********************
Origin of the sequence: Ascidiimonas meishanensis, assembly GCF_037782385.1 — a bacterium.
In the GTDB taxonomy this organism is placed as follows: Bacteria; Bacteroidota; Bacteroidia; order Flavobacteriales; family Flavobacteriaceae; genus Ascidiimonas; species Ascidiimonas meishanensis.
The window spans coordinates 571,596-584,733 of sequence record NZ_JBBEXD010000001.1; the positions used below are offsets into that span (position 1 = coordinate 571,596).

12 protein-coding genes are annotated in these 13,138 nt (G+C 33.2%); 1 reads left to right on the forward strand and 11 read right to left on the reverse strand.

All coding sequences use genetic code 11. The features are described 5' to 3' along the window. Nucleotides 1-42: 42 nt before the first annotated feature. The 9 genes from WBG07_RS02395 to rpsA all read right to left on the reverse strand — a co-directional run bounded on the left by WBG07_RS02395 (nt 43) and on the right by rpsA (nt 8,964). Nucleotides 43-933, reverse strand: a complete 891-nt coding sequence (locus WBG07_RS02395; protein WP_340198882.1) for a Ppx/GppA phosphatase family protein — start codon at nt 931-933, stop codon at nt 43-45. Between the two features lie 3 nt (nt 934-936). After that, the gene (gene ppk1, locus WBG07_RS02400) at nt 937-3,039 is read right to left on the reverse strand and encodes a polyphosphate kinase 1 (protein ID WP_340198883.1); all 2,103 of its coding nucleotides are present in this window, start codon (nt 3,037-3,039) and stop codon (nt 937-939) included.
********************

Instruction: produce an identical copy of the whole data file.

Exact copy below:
Origin of the sequence: Ascidiimonas meishanensis, assembly GCF_037782385.1 — a bacterium.
In the GTDB taxonomy this organism is placed as follows: Bacteria; Bacteroidota; Bacteroidia; order Flavobacteriales; family Flavobacteriaceae; genus Ascidiimonas; species Ascidiimonas meishanensis.
The window spans coordinates 571,596-584,733 of sequence record NZ_JBBEXD010000001.1; the positions used below are offsets into that span (position 1 = coordinate 571,596).

12 protein-coding genes are annotated in these 13,138 nt (G+C 33.2%); 1 reads left to right on the forward strand and 11 read right to left on the reverse strand.

All coding sequences use genetic code 11. The features are described 5' to 3' along the window. Nucleotides 1-42: 42 nt before the first annotated feature. The 9 genes from WBG07_RS02395 to rpsA all read right to left on the reverse strand — a co-directional run bounded on the left by WBG07_RS02395 (nt 43) and on the right by rpsA (nt 8,964). Nucleotides 43-933, reverse strand: a complete 891-nt coding sequence (locus WBG07_RS02395; protein WP_340198882.1) for a Ppx/GppA phosphatase family protein — start codon at nt 931-933, stop codon at nt 43-45. Between the two features lie 3 nt (nt 934-936). After that, the gene (gene ppk1, locus WBG07_RS02400) at nt 937-3,039 is read right to left on the reverse strand and encodes a polyphosphate kinase 1 (protein ID WP_340198883.1); all 2,103 of its coding nucleotides are present in this window, start codon (nt 3,037-3,039) and stop codon (nt 937-939) included.